What kind of colors are you likely to find? Greens are popular, from the fresh minty and evergreen combo of the Oasis Counseling Center to softer shades of sage and juniper nearby. Whether in brickwork or trim accents, reds play a starring role.

One of our favorite simple palettes is an overcast pale blue with clean white trim and a rosy red door. There’s also a lovely pale gray with charcoal trim and buttery accents. Both of which feel highly accessible for less bohemian neighborhoods.

So next time you’re headed for Dreamland, take a Southside winding road ‘till inspiration strikes.

 

Birmingham Neighborhoods in 2016: A Year in Posts

One of the big questions we ask ourselves for each blog post is “What does this say about the neighborhood?” It’s the guiding editorial principle we use on the spots everyone’s talking about as well as the ones sometimes overlooked. As we round out the year, it seemed fitting to look through our posts by neighborhood and pick the single most representative one. These are the posts we think tell you most about eight major Birmingham neighborhoods in 2016 and, just maybe, where they’re headed in the new year.

From game-changing openings to quieter expressions of community, here are the highlights.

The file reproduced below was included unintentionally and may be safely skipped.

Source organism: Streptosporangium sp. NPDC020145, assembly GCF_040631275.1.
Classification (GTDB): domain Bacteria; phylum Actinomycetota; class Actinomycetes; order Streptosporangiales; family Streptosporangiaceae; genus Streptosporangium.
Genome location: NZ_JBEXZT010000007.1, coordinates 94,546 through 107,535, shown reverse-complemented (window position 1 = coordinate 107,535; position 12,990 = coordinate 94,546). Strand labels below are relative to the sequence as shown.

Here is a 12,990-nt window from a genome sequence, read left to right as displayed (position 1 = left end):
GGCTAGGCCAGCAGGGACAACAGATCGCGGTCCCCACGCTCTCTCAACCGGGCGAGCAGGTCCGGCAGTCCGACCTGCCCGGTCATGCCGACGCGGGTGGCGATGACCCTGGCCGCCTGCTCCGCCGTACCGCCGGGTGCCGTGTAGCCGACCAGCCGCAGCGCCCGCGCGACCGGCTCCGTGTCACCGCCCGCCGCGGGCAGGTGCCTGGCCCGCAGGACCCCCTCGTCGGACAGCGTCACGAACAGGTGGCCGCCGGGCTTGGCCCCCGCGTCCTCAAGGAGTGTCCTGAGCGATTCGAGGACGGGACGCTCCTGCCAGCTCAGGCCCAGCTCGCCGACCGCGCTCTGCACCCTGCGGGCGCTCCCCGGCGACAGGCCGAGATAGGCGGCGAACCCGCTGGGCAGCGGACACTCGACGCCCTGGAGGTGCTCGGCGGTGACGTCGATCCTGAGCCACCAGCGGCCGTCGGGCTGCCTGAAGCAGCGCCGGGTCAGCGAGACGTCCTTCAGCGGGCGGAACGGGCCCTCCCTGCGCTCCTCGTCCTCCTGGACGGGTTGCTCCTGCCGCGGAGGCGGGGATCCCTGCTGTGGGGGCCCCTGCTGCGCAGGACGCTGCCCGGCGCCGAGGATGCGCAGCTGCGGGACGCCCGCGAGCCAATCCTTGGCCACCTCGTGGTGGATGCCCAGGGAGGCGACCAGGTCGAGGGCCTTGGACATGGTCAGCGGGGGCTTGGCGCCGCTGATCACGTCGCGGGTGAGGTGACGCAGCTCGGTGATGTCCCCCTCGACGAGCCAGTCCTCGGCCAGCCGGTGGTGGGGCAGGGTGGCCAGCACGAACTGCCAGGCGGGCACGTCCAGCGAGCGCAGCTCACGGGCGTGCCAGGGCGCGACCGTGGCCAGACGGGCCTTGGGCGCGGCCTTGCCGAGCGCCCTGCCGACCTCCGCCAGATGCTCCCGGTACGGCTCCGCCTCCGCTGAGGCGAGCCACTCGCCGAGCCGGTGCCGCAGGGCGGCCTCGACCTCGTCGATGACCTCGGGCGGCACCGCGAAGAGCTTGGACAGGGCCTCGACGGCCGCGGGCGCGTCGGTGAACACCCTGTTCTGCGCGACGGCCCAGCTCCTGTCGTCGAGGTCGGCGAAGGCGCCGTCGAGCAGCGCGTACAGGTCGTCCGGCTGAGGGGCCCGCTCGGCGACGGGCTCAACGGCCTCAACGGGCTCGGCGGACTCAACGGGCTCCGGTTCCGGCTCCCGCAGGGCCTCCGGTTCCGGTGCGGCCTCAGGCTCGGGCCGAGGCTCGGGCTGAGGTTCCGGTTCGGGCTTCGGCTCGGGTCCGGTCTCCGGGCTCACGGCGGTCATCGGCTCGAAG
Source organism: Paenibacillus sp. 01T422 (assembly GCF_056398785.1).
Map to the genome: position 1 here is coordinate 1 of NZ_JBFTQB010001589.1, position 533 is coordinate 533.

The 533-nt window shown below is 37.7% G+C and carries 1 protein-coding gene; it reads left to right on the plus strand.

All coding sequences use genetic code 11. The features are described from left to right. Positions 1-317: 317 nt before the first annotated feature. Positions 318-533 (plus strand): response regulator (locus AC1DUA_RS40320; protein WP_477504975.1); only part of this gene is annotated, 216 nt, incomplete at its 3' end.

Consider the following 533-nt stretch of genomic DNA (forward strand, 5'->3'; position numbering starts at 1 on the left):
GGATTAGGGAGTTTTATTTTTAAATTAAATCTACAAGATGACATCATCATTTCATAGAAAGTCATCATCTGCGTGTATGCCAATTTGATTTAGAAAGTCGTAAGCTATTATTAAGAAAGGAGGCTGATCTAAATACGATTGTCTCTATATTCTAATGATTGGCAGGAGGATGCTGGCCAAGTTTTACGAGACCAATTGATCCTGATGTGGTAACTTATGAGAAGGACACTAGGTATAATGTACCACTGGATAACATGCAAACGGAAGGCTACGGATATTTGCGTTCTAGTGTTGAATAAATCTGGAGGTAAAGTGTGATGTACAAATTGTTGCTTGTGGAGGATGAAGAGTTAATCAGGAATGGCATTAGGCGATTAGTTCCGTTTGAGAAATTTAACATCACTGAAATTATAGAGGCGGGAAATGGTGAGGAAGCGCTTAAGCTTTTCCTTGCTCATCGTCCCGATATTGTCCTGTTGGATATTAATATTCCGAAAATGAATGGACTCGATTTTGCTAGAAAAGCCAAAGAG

Avondale’s Live/Work Expansion

birmingham neighborhoods in 2016 avondale

“We’re so used to thinking about Avondale in terms of its food and entertainment options that we forget the ways it’s also increasingly becoming a business district. Already there are some retail options and small business locations, but we can’t help thinking the new MAKEbhm space is Avondale’s defining business moment.”

 

Crestwood’s Community Character

Birmingham Neighborhoods in 2016 Crestwood

“It’s that community atmosphere that stands out most in Crestwood’s neighborhood branding. Crestwood is less associated with hip amenities than places like Avondale, or downtown’s Loft District. Instead, it’s a great community with close access to other great parts of the city.”

 

Crestline’s Choice Location

Birmingham Neighborhoods in 2016 Crestline

Crestline is a best-of-both worlds kind of area, and that’s what we’ve tried to capture in siting our newest community development. The Gladstone location — 4447 Montevallo Road — lies between the neat single-family streets of Crestline Park and the everyday essentials available in the neighboring Crestwood/Irondale corridor. It’s convenient to the big-box resources of the Montclair Road Publix and the independent gems of Dunston Avenue.”

 

Downtown Loft District’s Landmark Re-Openings